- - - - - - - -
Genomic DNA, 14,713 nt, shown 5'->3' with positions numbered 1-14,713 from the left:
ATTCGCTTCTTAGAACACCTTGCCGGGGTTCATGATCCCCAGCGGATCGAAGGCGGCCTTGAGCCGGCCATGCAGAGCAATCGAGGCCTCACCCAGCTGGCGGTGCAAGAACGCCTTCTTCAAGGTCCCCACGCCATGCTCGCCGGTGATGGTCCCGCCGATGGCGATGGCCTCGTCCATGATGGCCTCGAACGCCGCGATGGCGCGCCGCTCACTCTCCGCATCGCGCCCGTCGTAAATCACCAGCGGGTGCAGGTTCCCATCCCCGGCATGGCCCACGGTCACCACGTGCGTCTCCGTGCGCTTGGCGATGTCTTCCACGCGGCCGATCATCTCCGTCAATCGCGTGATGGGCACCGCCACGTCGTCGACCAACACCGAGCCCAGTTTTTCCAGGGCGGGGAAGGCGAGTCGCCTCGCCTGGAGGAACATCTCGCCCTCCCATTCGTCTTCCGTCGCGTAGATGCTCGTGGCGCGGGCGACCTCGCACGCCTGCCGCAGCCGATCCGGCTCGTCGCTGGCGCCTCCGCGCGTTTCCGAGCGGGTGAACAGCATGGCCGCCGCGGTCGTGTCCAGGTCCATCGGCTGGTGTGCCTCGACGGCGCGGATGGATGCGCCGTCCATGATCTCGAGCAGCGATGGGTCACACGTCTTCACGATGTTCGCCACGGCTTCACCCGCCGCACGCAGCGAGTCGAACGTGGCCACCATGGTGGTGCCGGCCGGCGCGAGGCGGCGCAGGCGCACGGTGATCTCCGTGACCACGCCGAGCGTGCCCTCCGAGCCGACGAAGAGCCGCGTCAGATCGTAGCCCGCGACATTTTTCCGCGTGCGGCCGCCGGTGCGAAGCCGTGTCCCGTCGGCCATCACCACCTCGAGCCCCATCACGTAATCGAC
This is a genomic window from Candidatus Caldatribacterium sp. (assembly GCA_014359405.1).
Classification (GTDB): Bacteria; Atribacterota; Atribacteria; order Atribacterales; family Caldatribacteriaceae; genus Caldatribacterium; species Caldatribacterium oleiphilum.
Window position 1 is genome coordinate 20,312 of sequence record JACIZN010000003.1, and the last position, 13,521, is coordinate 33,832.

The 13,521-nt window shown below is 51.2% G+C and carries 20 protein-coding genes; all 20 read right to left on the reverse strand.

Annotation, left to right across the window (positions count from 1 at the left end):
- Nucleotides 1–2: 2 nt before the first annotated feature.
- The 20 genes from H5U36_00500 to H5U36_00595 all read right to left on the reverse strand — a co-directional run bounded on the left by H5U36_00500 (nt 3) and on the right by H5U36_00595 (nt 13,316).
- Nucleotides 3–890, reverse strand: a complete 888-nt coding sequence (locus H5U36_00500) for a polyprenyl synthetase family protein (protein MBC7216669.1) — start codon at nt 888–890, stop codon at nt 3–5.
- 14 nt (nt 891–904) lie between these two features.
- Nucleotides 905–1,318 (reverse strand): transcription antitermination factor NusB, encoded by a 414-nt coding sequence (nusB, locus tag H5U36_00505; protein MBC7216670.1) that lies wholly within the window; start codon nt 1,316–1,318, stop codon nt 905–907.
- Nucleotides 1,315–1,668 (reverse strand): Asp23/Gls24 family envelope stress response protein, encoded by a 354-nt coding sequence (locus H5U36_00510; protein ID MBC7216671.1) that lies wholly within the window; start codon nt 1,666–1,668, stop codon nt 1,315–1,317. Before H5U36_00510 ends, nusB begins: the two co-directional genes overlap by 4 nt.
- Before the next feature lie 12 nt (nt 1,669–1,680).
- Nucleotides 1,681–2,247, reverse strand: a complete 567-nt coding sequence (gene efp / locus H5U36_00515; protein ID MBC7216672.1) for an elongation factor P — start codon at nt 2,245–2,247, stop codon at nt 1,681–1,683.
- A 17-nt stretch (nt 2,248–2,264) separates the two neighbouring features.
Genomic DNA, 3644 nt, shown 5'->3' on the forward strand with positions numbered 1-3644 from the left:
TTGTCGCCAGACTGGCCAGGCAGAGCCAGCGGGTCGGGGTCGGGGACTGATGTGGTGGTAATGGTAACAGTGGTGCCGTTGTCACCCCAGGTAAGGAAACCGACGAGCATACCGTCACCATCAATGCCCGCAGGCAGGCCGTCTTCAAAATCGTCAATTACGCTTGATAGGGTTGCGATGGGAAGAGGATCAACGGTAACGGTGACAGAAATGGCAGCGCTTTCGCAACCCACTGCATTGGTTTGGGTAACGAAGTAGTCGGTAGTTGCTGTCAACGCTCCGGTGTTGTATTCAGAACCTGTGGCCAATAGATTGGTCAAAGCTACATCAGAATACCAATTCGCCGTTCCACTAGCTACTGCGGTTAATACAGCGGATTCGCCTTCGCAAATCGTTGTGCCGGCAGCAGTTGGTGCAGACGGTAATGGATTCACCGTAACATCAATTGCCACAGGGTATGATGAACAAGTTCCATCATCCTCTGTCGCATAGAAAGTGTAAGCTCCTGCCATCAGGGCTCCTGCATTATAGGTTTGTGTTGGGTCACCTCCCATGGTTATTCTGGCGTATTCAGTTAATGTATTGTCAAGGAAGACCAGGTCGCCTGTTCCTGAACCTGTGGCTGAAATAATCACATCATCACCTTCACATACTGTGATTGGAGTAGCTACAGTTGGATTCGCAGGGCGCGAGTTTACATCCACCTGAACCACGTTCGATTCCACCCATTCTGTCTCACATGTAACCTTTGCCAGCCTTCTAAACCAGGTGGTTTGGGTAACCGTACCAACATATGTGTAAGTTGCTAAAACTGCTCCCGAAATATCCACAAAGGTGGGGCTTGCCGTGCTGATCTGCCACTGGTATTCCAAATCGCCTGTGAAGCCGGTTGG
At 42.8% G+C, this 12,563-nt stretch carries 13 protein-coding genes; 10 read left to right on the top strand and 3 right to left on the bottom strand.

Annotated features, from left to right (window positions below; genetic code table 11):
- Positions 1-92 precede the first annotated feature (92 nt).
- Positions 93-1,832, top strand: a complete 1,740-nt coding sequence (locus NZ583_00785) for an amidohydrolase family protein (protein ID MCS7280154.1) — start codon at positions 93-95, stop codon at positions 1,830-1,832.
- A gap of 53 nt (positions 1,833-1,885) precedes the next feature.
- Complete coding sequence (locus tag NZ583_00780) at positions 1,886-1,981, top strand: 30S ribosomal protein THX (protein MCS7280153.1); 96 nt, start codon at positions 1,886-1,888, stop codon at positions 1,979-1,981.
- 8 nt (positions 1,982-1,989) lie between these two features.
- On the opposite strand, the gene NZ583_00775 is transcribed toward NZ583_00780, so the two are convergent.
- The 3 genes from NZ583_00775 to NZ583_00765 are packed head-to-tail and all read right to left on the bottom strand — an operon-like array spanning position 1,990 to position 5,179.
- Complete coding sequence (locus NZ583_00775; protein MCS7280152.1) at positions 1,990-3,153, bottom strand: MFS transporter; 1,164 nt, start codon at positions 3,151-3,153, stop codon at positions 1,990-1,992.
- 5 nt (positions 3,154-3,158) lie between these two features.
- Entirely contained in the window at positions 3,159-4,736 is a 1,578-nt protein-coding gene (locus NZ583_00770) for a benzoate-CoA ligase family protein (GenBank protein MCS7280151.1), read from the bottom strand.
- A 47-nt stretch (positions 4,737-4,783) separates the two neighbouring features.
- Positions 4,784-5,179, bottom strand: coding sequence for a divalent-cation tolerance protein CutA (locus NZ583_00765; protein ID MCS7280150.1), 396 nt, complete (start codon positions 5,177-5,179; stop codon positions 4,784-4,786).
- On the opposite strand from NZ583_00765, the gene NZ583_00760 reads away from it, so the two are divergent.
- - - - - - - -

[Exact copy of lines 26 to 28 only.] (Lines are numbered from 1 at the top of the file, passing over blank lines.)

- On the opposite strand, the gene NZ583_00775 is transcribed toward NZ583_00780, so the two are convergent.
- The 3 genes from NZ583_00775 to NZ583_00765 are packed head-to-tail and all read right to left on the bottom strand — an operon-like array spanning position 1,990 to position 5,179.
- Complete coding sequence (locus NZ583_00775; protein MCS7280152.1) at positions 1,990-3,153, bottom strand: MFS transporter; 1,164 nt, start codon at positions 3,151-3,153, stop codon at positions 1,990-1,992.